Do you want and do not want? The opposing feelings do not indicate indecision but emotional richness

Do you want and do not want? The opposing feelings do not indicate indecision but emotional richness

You want and do not want, something excites you but at the same time holds you back, you like it but it does not satisfy you completely ... If on some occasions you have experienced these conflicting feelings and you have communicated them to someone asking them to help you unravel the emotional tangle you have in yours mind, you have probably heard that you are a depressed and indecisive person, and that this is not good.

However, science has some good news for you: Opposing and contradictory feelings are not necessarily synonymous with indecision, but with emotional complexity. People who have a rich emotional universe are also more likely to experience a wide range of, sometimes contrasting, feelings. Furthermore, these people manage their emotions and feelings better and have a lower risk of suffering from depression.

Mixed feelings indicate balance

Psychologists from the universities of Waterloo and Michigan carried out several studies, including one that involved a sample of 1.396 people from 16 different cultures. These people had to indicate the emotions they experienced in certain situations in their life, for example, when they had a problem with a family member, when they became ill, when they found themselves overworked or stuck in a traffic jam.

Thus it was found that in Western culture we tend to regard conflicting emotions as something negative and undesirable, and we blame indecision. It was also found that those who harbor these conflicting feelings are better able to differentiate their emotional states and are more able to find a balance in their life.

Instead, those living in overly ego-oriented cultures typically have a flatter emotional world, compared to cultures that place greater emphasis on family ties and social duties, because these people are able to understand and take different perspectives. and this enriches their emotional sphere.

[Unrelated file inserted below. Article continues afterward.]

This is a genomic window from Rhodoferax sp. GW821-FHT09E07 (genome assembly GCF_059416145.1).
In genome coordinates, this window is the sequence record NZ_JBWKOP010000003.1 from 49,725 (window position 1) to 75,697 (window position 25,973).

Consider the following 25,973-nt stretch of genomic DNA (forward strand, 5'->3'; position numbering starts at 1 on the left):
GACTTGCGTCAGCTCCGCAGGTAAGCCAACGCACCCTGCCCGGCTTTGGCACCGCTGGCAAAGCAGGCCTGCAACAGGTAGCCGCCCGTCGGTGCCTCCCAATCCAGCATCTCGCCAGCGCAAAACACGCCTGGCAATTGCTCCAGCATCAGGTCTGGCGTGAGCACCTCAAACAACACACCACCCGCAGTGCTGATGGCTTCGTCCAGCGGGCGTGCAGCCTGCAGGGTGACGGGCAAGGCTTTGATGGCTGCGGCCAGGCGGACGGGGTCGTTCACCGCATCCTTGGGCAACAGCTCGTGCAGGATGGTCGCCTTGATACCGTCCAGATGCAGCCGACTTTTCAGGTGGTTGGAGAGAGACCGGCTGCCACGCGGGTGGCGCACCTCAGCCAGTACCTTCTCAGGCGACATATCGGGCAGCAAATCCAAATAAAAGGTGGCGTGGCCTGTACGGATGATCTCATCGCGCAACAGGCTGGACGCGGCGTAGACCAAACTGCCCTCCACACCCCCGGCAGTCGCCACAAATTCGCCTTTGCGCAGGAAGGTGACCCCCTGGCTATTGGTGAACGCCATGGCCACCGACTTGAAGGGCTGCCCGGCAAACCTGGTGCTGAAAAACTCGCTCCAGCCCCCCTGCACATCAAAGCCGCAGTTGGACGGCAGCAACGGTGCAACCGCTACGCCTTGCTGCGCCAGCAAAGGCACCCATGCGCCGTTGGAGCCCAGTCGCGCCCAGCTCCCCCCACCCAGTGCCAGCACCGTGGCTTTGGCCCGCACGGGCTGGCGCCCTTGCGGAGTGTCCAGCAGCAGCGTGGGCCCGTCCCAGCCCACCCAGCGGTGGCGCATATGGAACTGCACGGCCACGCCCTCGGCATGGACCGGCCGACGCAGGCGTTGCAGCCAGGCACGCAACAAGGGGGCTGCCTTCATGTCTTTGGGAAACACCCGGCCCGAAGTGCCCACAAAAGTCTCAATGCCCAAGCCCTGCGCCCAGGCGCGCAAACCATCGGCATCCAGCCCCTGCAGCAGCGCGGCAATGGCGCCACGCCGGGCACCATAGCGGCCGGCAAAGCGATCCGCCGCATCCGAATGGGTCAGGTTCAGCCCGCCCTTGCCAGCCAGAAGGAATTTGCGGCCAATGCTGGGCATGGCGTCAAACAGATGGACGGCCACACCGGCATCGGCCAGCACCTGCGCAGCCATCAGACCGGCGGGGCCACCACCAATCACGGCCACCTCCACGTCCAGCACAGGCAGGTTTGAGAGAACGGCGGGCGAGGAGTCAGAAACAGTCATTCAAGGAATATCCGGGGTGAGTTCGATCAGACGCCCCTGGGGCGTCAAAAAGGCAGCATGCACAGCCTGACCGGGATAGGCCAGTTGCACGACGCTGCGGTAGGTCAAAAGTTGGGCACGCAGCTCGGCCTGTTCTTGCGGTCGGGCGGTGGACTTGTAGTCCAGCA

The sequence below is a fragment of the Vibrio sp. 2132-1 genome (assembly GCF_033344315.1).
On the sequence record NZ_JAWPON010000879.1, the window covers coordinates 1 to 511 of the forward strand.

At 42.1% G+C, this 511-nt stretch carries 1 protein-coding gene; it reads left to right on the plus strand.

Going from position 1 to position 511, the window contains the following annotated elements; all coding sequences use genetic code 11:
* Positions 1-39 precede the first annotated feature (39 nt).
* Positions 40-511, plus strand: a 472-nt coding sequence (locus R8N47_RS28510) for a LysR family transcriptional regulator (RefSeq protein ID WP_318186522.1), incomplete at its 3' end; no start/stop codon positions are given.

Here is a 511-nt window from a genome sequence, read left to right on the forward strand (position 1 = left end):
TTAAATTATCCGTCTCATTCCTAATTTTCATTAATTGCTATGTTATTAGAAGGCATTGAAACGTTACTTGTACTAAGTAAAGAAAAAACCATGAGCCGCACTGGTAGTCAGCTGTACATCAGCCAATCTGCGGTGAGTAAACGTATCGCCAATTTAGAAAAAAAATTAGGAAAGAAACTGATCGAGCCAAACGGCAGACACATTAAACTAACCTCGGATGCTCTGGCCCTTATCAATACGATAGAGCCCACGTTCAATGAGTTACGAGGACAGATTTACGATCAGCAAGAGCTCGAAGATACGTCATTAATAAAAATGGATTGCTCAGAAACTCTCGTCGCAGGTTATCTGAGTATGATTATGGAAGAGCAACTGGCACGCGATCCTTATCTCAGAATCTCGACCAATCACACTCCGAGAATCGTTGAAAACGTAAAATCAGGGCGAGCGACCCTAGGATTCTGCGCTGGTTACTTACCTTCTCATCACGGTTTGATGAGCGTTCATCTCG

For example, by not being overly self-centered they may feel severe disappointment in the event of a job project being lost, but at the same time, they are able to appreciate that it is an opportunity to spend more time with family or try a new professional experience. A person focused on his "I" would only see the negative side of the situation, and this would severely limit his emotional universe.

Emotional granularity: Experiencing different emotions is a sign of self-control and allows you to live a longer and healthier life

The emotional universe is rarely linear. Chances are that on more than one occasion you have wanted something for a long period of time, and when you finally get it, you don't feel as happy as you hoped, or you may even have some negative feelings. It usually happens when you finish your studies, you feel happy but at the same time you feel nostalgia and sadness for the time you left behind or fear and uncertainty about the new life you are starting.

Even in the relationship of a couple and with children, contrasting emotions are the daily bread. One moment you love them with all your strength and the next you want to "kill" them all for something they did or said.

These feelings and emotions do not turn you into a worse person, on the contrary, they are perfectly normal and can offer you some advantages. In fact, the breadth of the affective sphere is known as "emotional granularity", and it is a characteristic of people who are able to experience different feelings and emotions together, and differentiate them.

Interestingly, according to a University of Kentucky study, these people also have greater self-control and less likely to react aggressively even when they are very angry. Additionally, these researchers found that people who show emotional granularity tend to live longer and healthier lives, seek medical attention less, consume fewer medicines, and spend less time in hospital when they get sick.

In fact, another interesting study with 92 women with breast cancer found that those who were able to identify, label and understand their emotions showed lower levels of inflammation, one of the underlying processes of this disease and that it is considered part of a negative prognosis.

Therefore, the next time you experience mixed emotions, don't despair and don't think it's a bad thing or indicates indecision. Think that it is your emotional universe that is expressing all its complexity, something that will ultimately benefit you.

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